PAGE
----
Rev. Jubilee Wellman came here from Proctorsville,Vt., in 1850.  He was a Congregational minister and preached here until his death, in 1855, aged sixty-three years. Only one of his four children, L.Richardson, engaged in mercantile pursuits here, is living. 

      Nathaniel F. Hutchinson, a native of Hartford, Vt., located in Lowell in 1852, and in the autumn of 1854, was elected town representative. During the following spring he returned to Windsor county, and did not come back to this town until 1867, purchasing the farm he now owns, on road 13.  Mr. Hutchinson has held most of the town trusts, has always been an earnest supporter of the Congregational church, and a hard worker in the Sabbath schools, of which he has been superintendent eight years. 

       Silas Works, son of Isaac, was born in Ridge, N.H., November 17, 1794, married Rosalinda Baldwin, of Cavendish, Vt., February 20, 1821, and in 1855, came to Lowell, where his son, Daniel E., and daughter, Mrs. N.F. Hutchinson, had located in 1852. He purchased a large farm near the village, and in 1860, erected the grist-mill now operated by his son, Daniel E., and died here August 11, 1879, aged eighty-five years. 

       William N. Blake, was born in Stratford, Vt., January 17, 1802, where his grandfather settled at an early date.   His father, Jonathan Blake, settled in Milton, Vt., in 1806. May 8, 1855, he came to this town, and resided here until 1882, when he removed to Georgia. He was a deacon and clerk of the Baptist church a great many years. 

       Lathrop Willis, son of Roger Willis, was born in Hardwick, September 20, 1804. When he was seventeen years of age his father moved to Albany, and died there in August, 1871, aged ninety-four years. In 1860, Lathrop came to Lowell and located where he now resides, on road 9, aged seventy-nine years.  He has had a family of six children, three of whom are living, one, LaFayette, on the home farm.  Don L., the oldest son, was killed at the battle of the Wilderness. 

       Thomas S. Fisher was born in Keene, N.H., March 6, 1809. His father, Thomas Fisher, was born in the fort at Keene during an Indian siege, September 15, 1758. Thomas located at Mclndoes Falls, Vt., in 1836, and in January, 1862, he came to Lowell, locating on road 10.   Mr. Fisher has three sons and two daughters. Two of the sons, Thomas C. and Charles W., live at home with their father, while the other, William H., resides in Irasburgh. 

       During the war of 1812, a panic among the inhabitants, in general with those of the other northern towns, was caused. A fort was erected near the present site of the Congregational church, which was afterwards used as a pound. During the late war, the town furnished sixty enlisted men, nine of whom were killed or died from the effects of wounds or disease contracted while in the service. Lewis J. Ingalls enlisted from Hyde Park in the 8th Vt. Vols.  In 1862, he was among those who occupied Bayou Des Allemands, thirty-two miles from New Orleans, whence they received their supplies. On September 4th, with a party of seventy-five comrades, Mr. Ingalls left on a train for New Orleans. When about eight miles from their camp they discovered that they had been ambushed by a large party of rebels, who had turned a switch so as to throw the train into a ditch. Ingalls, comprehending the danger in a moment, leaped from the engine and reversed the switch, exposing  himself  as a target for  400 rebel muskets. The switch-post was fairly riddled with bullets, while five of the balls were lodged in his body. He was pulled aboard the train, however, which passed the danger, and he now lives in this town, on road 8, to tell the story.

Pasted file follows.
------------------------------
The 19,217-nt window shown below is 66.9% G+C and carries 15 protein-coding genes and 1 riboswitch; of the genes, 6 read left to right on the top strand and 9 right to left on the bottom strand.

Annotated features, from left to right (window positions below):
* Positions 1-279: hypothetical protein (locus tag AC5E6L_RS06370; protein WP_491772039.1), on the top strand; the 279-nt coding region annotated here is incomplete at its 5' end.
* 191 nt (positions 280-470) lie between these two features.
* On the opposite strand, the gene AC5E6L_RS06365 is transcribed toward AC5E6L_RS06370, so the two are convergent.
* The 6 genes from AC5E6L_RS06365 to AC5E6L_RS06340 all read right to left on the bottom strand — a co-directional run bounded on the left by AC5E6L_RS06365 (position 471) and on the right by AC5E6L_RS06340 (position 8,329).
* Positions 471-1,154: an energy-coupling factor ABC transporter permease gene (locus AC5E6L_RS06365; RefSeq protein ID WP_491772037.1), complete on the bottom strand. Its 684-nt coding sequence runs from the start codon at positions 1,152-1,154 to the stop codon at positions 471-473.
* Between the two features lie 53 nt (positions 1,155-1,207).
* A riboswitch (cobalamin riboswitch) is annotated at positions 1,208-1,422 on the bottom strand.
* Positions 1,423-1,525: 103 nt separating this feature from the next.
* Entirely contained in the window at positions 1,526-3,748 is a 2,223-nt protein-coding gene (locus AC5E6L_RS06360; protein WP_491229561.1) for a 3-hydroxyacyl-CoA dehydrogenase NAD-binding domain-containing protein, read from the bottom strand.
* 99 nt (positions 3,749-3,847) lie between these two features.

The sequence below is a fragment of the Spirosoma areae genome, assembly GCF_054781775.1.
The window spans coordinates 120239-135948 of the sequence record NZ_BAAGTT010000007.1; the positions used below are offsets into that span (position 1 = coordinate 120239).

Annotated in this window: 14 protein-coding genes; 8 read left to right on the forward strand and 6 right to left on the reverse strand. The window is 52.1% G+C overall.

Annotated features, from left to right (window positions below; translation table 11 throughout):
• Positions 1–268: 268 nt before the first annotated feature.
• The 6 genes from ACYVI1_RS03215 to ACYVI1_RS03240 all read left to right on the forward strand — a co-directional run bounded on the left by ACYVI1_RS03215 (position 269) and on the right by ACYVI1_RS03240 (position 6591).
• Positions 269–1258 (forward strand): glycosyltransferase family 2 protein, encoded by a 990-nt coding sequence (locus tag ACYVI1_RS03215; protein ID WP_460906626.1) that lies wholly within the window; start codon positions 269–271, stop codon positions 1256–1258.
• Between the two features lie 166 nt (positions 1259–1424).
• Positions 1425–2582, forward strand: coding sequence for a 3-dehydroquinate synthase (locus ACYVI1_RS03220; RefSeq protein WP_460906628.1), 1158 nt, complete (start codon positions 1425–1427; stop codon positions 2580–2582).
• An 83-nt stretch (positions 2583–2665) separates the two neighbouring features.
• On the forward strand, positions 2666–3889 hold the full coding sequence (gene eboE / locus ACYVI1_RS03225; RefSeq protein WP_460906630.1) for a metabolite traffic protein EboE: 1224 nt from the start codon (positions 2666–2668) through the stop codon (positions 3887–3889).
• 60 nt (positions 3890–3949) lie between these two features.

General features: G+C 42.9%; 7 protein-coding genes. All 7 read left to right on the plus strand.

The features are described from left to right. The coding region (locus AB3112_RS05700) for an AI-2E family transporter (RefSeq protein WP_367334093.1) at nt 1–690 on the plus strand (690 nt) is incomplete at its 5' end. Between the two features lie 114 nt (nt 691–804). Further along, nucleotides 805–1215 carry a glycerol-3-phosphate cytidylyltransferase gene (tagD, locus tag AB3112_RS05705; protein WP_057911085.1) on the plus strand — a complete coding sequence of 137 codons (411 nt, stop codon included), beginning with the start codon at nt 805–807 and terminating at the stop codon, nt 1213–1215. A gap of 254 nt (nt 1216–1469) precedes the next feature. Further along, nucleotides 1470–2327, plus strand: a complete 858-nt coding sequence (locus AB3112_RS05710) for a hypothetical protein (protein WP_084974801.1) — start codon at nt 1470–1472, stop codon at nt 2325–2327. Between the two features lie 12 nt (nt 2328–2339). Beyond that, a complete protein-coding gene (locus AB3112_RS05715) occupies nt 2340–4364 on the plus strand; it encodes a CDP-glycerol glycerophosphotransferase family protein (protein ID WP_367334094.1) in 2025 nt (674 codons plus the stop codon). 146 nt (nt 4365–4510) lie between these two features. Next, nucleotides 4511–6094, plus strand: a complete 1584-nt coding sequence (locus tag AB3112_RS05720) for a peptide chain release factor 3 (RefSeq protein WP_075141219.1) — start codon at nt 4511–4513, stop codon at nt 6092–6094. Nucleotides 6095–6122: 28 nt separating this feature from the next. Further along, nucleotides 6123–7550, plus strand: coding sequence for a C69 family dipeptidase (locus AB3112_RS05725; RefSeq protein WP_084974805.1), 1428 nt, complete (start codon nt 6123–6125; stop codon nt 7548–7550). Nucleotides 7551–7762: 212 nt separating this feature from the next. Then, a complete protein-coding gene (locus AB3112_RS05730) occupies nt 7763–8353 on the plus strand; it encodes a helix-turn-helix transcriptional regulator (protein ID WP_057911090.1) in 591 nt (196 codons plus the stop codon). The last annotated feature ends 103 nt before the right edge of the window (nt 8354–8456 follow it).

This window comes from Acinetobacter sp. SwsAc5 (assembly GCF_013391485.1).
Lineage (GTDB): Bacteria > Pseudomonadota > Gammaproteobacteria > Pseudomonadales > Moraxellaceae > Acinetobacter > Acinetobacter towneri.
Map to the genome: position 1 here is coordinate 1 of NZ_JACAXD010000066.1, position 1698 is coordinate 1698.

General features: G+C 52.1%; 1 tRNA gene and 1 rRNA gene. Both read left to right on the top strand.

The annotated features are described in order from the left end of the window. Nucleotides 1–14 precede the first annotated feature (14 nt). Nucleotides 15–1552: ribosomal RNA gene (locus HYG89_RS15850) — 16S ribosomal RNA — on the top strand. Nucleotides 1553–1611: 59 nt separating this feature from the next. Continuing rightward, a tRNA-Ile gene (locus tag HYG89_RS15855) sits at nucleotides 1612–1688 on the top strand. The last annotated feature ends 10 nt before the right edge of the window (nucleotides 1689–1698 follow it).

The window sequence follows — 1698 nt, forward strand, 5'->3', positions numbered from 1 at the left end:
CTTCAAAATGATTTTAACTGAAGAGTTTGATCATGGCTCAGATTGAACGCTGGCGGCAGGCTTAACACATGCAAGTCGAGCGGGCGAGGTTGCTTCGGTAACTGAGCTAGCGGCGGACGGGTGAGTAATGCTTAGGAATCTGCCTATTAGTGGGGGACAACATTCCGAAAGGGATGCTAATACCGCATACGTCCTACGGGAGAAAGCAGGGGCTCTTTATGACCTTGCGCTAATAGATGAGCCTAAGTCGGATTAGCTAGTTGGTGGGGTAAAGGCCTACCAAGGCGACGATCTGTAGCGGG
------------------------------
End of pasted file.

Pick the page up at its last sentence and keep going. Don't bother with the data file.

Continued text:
The First Congregational church of Lowell, located at Lowell village, was organized by Rev. Nathaniel Rawson, of Hardwick, and Rev. James Parker, of Enosburgh, with six members, January 10, 1816, Rev. Jubilee Wellman being the first settled pastor, in 1850. The church building is a wood structure, built by the Congregational and Methodist societies in 1842, and afterwards owned entirely by this church. It will seat about 225 persons, and is valued, including other property, at $2,000.00. The society now has eighty-nine members, with Rev. Rufus King, pastor. 

       The First Baptist church, located at Lowell village, was organized by an ecclesiastical council appointed for that purpose. January 7, 1846, Rev. J. Walden being the first pastor. The church building, erected in 1867, is a wood structure capable of seating 250 persons and is valued, including grounds, at $5,000.00. The society now numbers about fifty members, with no regular pastor, the minister who had been with them about eighteen years having died about a year ago.

       The Roman Catholic church of Lowell, located at Lowell village, was organized in 1853. Preaching had been conducted here, however, since 1840, from that year until 1850, by Rev.J.0. Callaghan, then by Rev. G.R.N.Caissey from 1864 to 1868, when, during this latter year, Rev. Father McAuley was appointed parish priest, remaining until 1875. Rev.Father Michaud, of Newport, supplied the pulpit until 1879, then it was supplied, until 1880, by Rev. Joseph Calidean. Rev. Peter Matthew is the present incumbent. The church building was erected in 1868.  It will seat about 250 persons, and is valued at $2,500.00. 
 

(Source: Gazetteer of Lamoille and Orleans Counties, VT.; 1883-1884, Compiled and Published by Hamilton Child; May 1887, Page 288)

This excerpt was provided by Tom Dunn.
 
 


 

1883 1884 Lowell Business Directory